Building intelligence has grown at a rapid pace over the past few years. Beyond the aftermarket sensors and beacons of an ever-expanding IoT, more and more buildings are built smart, bridging the gap between physical and digital. It’s easy to see why. The benefits of smart buildings are numerous, and companies are quickly learning how to harness smart tech into better insights and decision-making for facility operations.

For companies new to the idea of smart buildings or building out a small IoT network of devices, it’s worth understanding the scope of opportunity affiliated with smart buildings. Intelligent technologies enable insights that are becoming increasingly important for companies governing agile workspaces, a flexible workforce, and increasing demands for space versatility.

What is a smart building?

A smart building is one that generates data about itself and how it’s used. Typically, this occurs via the Internet of Things (IoT). Networked IoT sensors turn physical workplace action into digital data, which facility managers can use to make accurate insights about the physical workplace. As a simple example, a pressure sensor in the floor of a conference room can show when that room is occupied. This generates data for real-time insights as well as information about how often it’s used, for how long, and whether the ROI of the space makes sense.

Smart buildings operate on a scale. Sometimes, it’s just a few sensors that provide targeted facility data. Other times, it’s a wide web of IoT devices that paint a complete digital picture of facilities. Regardless of size, the purpose of a smart building is to provide digital data about the physical application of a building and everything that happens within it.

Eight major benefits of smart buildings

The benefits of smart buildings come from the data-generating systems that power them. It’s much easier to understand facilities when there’s data to inform how people use them. Moreover, this works in reverse—it’s easier to manage facilities when you understand them. Here’s a look at some of the benefits of smart buildings and why they’re so important:

  1. Automation opportunities. The more links there are between the physical workplace and digital management systems, the broader the opportunities for automation. Motion sensitive lights. Floor sensors for occupancy. Beacons to gauge workspace utilization. The IoT triggers powerful automations for a wide assortment of applications.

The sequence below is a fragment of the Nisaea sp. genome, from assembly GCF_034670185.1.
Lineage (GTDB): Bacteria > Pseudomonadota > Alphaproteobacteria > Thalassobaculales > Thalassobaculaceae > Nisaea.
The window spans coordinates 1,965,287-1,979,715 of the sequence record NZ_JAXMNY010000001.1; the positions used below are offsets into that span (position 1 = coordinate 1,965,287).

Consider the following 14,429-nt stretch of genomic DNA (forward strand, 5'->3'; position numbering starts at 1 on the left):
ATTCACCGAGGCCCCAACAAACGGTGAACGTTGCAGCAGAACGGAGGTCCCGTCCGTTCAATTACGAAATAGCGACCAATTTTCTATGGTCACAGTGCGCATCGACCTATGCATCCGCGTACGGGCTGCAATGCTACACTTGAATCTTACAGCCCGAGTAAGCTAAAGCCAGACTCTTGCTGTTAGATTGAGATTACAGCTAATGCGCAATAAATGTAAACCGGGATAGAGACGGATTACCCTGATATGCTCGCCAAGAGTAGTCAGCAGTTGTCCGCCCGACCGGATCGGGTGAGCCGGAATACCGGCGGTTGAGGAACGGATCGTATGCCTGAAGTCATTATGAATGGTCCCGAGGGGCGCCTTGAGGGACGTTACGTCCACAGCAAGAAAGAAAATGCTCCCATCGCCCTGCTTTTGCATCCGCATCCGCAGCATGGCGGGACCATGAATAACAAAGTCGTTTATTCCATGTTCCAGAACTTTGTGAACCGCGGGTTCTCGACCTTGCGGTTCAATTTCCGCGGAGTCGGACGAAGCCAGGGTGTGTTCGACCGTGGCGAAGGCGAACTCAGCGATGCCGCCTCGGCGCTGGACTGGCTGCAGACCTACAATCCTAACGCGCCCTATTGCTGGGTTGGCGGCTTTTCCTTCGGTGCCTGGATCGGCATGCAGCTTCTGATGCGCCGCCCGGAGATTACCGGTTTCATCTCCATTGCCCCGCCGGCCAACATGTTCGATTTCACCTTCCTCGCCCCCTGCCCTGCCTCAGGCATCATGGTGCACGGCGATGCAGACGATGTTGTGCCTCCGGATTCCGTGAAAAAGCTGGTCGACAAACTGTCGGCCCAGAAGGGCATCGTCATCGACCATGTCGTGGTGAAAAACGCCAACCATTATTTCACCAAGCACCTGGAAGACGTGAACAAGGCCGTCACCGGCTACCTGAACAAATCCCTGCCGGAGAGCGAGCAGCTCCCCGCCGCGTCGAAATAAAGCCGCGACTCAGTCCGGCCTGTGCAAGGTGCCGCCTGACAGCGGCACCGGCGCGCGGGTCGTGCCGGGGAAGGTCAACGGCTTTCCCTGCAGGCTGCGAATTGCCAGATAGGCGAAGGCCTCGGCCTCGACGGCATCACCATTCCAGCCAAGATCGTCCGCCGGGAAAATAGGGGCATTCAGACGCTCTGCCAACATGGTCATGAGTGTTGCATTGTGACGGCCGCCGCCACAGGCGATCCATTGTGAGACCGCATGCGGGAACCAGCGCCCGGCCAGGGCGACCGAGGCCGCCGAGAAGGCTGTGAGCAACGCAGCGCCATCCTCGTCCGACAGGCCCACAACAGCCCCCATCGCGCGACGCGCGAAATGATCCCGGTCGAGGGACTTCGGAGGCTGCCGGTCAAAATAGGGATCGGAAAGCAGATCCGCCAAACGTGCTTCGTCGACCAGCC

2. Quantifiable building insights. Each data point generated by the IoT is a quantifiable part of the tangible workplace. That means understanding more about how the workplace functions—who’s using it, how they’re using it, and when they’re using it. Data points add up to trends, which add up to actionable insights.
  3. Predictive maintenance. Through digital twins and similar technologies, buildings and workplaces become managed assets. It’s possible to engage in proactive maintenance and asset upkeep to ensure maximum ROI from these investments. Preventive maintenance becomes a core function of facility upkeep, powered by insights from the IoT.
  4. Better resource utilization. Consider the resources of the workplace. Space. Manpower. Technology. Smart buildings take these resources and quantify them within the context of broader facilities. The result is a better understanding of how people use those resources and information about how to make them more accessible or available.
  5. Reduced energy consumption. A product of automation and quantifiable building insights, green initiatives become simpler through smart buildings. Whether it’s motion-sensitive lighting or better HVAC management through a sensor-controlled system, lower energy costs benefit businesses and the environment.
  6. Real-time building insights. In workspaces with agile desking concepts, real-time insights are paramount. Good governance of these spaces relies on data to see what’s occupied vs. open and what the current status of a workspace is. Smart buildings offer the power to see the workplace as it is in a given moment. It goes beyond workspace occupancy, too. Real time insights extend to every digital representation of the physical building.
  7. Reduced operational costs. Why make the investment in the IoT? For most companies, it’s about ROI. The insights generated by a smart building need to add up to cost savings through better decision-making. If you can use data from X to make Y conclusion that save $Z, there’s power in leveraging smart building technologies.
  8. New workplace opportunities. In the new age of evolving work styles, change in the workplace is unavoidable. As flex work and agile workspaces become the new norm, there’s demand for systems to help manage them. This oversight is much easier by smart networks and systems that generate data to support the new workplace and its utilization.

The key takeaway here is data. Data about previously unquantified systems that sheds light on how the physical workplace operates. These insights lead to more meaningful management, both in terms of space and operations. Smart buildings and the IoT have opened the door to better use of buildings, no matter the purpose.

The office: the final corporate data frontier

The benefits of implementing a smart building plan are virtually boundless. There are as many opportunities to benefit as there are avenues to integrate software, processes, workflows, and reporting systems, and to use the information a smart building provides. This information is imperative in adapting the workplace to real-time demands.